Pathfinder’s New Summoner Class

Paizo has released a new character class called the summoner, compatible with Pathfinder RPG and D&D 3.5. The concept is an arcane spellcaster who has a permanent summoned companion that increases in power when the character increases in level. The class is also a specialist with summon monster spells.

The summoner’s spell list mainly contains arcane abjuration and conjuration spells, making this a good support mage class. His summoned monsters can be used to set up flanking manoevers and such, reach enemies in difficult positions, block opponents from charging, and all sorts of useful things.

The best way to explore this class is to examine it at various levels, which I’ll do now.

At level 1, the summoner begins with cleric’s base attack and hit dice, and the good Will save. He knows 4 cantrips and 2 first-level spells, and can cast unlimited cantrips (as Pathfinder rules) and one first-level spell per day, casting spontaneously using Charisma like a sorcerer. In addition to normal spells he can cast summon monster i as a spell-like ability, a number of times per day equal to 3 + Charisma modifier, and use this as a standard action with a duration of 1 minute per level (instead of a full round to cast and a duration of one round per level). He also has an eidolon, a summoned companion like a familiar but about as strong as a wolf.

At level 5, the summoner has 6/4/3 spells known and casts unlimited/4/2 per day, and his summon monster i is upgraded to summon monster iii. His eidolon is about as strong as a brown bear, has evasion, and has 8 ‘evolution’ points to spend on improvements, which for example can buy water breathing, +8 to one skill and two extra sets of arms with claw attacks dealing 1d4 damage as secondary attacks.

At level 10, the summoner has 6/5/5/4/2 spells known and casts unlimited/5/4/3/1 per day, now able to cast summon monster v. Twice per day he can teleport his eidolon to him, or teleport to switch places. His eidolon is as powerful as an polar bear or slightly more, and has six more evolution points to spend, which can buy fire immunity, increased damage dice on three attacks, and the ability to overcome damage reduction to magic. It also gains increases to Strength, Dexterity and natural armor.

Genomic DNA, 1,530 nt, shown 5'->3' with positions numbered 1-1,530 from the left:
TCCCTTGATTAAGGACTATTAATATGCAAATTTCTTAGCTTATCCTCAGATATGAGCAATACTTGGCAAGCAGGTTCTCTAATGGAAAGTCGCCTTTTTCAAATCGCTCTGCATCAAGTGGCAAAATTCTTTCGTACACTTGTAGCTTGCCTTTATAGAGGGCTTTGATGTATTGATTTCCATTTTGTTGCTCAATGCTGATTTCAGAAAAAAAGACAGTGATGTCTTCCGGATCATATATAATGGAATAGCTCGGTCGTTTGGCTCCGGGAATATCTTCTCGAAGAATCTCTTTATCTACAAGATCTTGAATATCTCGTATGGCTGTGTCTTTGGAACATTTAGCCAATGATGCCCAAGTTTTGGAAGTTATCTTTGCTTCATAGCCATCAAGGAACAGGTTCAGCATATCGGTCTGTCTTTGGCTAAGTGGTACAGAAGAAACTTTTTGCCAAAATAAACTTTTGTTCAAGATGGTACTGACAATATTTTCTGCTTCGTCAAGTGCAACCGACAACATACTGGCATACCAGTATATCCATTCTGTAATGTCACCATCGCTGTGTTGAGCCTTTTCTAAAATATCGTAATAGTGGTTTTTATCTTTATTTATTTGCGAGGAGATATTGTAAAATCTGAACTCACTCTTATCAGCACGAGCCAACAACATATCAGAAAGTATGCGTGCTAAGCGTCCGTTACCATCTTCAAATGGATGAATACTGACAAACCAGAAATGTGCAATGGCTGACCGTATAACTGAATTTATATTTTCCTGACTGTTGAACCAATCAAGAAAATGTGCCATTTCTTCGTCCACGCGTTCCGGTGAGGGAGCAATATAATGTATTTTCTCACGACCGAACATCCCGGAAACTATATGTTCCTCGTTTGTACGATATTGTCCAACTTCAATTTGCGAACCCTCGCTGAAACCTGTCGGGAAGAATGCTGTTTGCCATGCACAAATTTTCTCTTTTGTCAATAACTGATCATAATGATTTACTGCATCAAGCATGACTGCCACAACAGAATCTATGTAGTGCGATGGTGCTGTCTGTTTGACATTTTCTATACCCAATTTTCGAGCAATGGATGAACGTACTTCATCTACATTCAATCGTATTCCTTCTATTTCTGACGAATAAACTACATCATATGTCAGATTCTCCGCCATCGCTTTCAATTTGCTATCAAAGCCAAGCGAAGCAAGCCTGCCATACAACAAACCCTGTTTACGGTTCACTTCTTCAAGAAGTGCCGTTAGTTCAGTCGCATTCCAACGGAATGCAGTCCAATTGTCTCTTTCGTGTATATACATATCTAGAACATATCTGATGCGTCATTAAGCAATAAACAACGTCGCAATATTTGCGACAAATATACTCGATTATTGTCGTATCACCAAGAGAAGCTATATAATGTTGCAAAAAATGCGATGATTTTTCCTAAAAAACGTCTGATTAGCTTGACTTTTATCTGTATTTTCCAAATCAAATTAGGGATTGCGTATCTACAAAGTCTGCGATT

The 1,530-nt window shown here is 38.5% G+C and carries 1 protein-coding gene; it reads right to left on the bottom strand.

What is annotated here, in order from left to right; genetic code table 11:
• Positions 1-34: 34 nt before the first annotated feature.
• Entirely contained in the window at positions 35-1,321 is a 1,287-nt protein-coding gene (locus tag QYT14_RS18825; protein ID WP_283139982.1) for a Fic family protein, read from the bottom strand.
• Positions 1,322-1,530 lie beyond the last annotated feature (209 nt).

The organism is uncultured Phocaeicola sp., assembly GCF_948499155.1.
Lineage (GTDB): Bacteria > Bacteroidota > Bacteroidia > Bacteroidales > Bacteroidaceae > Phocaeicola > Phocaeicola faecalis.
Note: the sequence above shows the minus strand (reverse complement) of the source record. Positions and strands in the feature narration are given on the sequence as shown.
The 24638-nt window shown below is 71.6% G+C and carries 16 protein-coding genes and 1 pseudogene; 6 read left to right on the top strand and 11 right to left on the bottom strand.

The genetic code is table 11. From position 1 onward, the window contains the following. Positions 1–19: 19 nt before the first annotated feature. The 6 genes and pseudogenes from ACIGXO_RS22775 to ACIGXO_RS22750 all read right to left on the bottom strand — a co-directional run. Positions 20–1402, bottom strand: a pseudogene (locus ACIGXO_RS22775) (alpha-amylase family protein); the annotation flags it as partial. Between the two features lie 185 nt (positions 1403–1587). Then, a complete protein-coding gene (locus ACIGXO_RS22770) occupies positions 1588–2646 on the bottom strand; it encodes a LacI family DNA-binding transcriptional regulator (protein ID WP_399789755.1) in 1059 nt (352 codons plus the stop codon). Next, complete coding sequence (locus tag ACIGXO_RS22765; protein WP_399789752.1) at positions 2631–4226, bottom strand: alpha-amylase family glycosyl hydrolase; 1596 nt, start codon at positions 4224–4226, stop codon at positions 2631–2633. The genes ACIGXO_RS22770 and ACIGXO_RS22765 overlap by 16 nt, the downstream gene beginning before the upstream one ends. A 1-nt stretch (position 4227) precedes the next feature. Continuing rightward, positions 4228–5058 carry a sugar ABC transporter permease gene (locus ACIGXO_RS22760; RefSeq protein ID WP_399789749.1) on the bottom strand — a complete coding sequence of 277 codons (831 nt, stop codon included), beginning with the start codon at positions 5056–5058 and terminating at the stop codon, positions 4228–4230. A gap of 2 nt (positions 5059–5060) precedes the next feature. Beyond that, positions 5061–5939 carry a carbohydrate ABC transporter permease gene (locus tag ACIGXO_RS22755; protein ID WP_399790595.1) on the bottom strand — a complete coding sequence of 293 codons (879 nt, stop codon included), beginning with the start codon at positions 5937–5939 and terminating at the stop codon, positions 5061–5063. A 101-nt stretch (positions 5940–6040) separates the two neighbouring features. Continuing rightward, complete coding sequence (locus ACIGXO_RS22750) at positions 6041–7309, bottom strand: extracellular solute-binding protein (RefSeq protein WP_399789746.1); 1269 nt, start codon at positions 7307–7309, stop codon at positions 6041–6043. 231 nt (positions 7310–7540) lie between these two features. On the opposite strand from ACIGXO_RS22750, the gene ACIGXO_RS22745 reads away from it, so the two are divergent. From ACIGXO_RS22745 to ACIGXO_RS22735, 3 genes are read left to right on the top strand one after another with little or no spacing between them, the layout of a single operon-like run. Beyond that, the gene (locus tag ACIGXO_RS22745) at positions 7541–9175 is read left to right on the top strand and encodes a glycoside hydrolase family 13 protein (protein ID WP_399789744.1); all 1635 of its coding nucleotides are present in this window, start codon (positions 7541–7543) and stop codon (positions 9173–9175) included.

At level 15, the summoner has 6/6/6/5/4/4 spells known and casts unlimited/5/5/5/4/3, with summon monster viii as his spell-like ability. Any time the summoner takes enough damage to kill him, the eidolon takes enough of the damage instead to keep the summoner alive. The eidolon gains another six evolution points, which it can spend on gaining Huge size growth (or spell resistance or fast healing) and flight.

At level 20, the summoner has 6/6/6/6/6/5/5 spells known and casts unlimited/5/5/5/5/5/5 (maxing out at level 6), and can cast summon monster ix or gate as his spell-like ability. He can assume the form of his eidolon for one minute per level, and his eidolon is now about as powerful as a Huge earth elemental, gaining another six evolution points, which the summoner can alterantively spend on himself to gain 12 points of evolution abilities.

Now as this is only a playtest release of the class, it might have a few broken spots. For example, there have been some complaints that a well-configured eidolon can be more powerful than a fighter of its level, and that it can be configured with a ridiculous number of attacks. Lets look at a 11th level summoner’s eidolon, a 10HD creature with 15 evolution points.

A biped type eidolon of this level can have 22 Strength, 12 Dex and 13 Con, with 10HD (65HP), +10 natural armour, saves as a cleric, and two secondary claw attacks dealing 1d4 damage. For 7 points we can increase it to Large and then Huge size, for 38 Str, 8 Dex, 21 Con, +8 natural armour (in total), +4 to Fort, -2 to Ref, +6 to hit, -4 AC (including changes to Str and Dex), and increasing to 105HP. With 8 points we can buy a bite attack, two new sets of arms, two sets of pincers, and let it overcome damage reduction to magic and its own alignment (practically mandatory).